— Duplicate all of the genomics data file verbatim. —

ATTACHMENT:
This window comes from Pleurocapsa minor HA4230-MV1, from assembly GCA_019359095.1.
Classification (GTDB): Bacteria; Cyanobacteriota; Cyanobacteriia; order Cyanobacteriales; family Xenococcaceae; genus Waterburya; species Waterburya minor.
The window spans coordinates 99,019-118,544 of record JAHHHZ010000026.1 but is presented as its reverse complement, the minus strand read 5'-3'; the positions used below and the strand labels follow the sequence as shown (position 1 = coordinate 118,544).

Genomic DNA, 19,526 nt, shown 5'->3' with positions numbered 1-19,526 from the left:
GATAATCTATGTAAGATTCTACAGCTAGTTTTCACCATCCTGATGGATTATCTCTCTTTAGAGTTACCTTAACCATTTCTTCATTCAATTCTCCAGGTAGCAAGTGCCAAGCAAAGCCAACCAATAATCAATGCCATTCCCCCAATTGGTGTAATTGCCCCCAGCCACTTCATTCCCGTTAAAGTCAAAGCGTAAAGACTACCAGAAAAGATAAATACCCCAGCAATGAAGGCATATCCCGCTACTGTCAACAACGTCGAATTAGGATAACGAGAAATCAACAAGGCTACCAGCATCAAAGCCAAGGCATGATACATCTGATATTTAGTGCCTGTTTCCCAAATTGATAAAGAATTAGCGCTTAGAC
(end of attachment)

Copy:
This window comes from Pleurocapsa minor HA4230-MV1, from assembly GCA_019359095.1.
Classification (GTDB): Bacteria; Cyanobacteriota; Cyanobacteriia; order Cyanobacteriales; family Xenococcaceae; genus Waterburya; species Waterburya minor.
The window spans coordinates 99,019-118,544 of record JAHHHZ010000026.1 but is presented as its reverse complement, the minus strand read 5'-3'; the positions used below and the strand labels follow the sequence as shown (position 1 = coordinate 118,544).

Genomic DNA, 19,526 nt, shown 5'->3' with positions numbered 1-19,526 from the left:
GATAATCTATGTAAGATTCTACAGCTAGTTTTCACCATCCTGATGGATTATCTCTCTTTAGAGTTACCTTAACCATTTCTTCATTCAATTCTCCAGGTAGCAAGTGCCAAGCAAAGCCAACCAATAATCAATGCCATTCCCCCAATTGGTGTAATTGCCCCCAGCCACTTCATTCCCGTTAAAGTCAAAGCGTAAAGACTACCAGAAAAGATAAATACCCCAGCAATGAAGGCATATCCCGCTACTGTCAACAACGTCGAATTAGGATAACGAGAAATCAACAAGGCTACCAGCATCAAAGCCAAGGCATGATACATCTGATATTTAGTGCCTGTTTCCCAAATTGATAAAGAATTAGCGCTTAGAC